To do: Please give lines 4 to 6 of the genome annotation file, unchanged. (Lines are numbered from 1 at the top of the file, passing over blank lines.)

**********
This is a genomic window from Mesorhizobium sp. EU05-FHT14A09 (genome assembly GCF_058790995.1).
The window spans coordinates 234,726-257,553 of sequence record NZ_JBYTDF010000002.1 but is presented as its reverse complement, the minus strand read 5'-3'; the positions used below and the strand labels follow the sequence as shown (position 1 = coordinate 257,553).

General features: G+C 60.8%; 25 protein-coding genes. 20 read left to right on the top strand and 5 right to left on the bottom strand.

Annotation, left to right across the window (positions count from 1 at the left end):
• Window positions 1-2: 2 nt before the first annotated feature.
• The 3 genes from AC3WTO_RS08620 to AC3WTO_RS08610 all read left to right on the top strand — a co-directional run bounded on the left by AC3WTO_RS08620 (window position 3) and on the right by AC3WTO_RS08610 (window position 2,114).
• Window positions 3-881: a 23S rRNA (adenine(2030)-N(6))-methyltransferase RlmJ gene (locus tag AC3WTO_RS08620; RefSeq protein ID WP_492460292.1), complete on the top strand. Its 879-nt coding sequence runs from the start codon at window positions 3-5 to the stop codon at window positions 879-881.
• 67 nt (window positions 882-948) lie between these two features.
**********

Annotation, left to right across the window (positions count from 1 at the left end):
• Window positions 1-2: 2 nt before the first annotated feature.
• The 3 genes from AC3WTO_RS08620 to AC3WTO_RS08610 all read left to right on the top strand — a co-directional run bounded on the left by AC3WTO_RS08620 (window position 3) and on the right by AC3WTO_RS08610 (window position 2,114).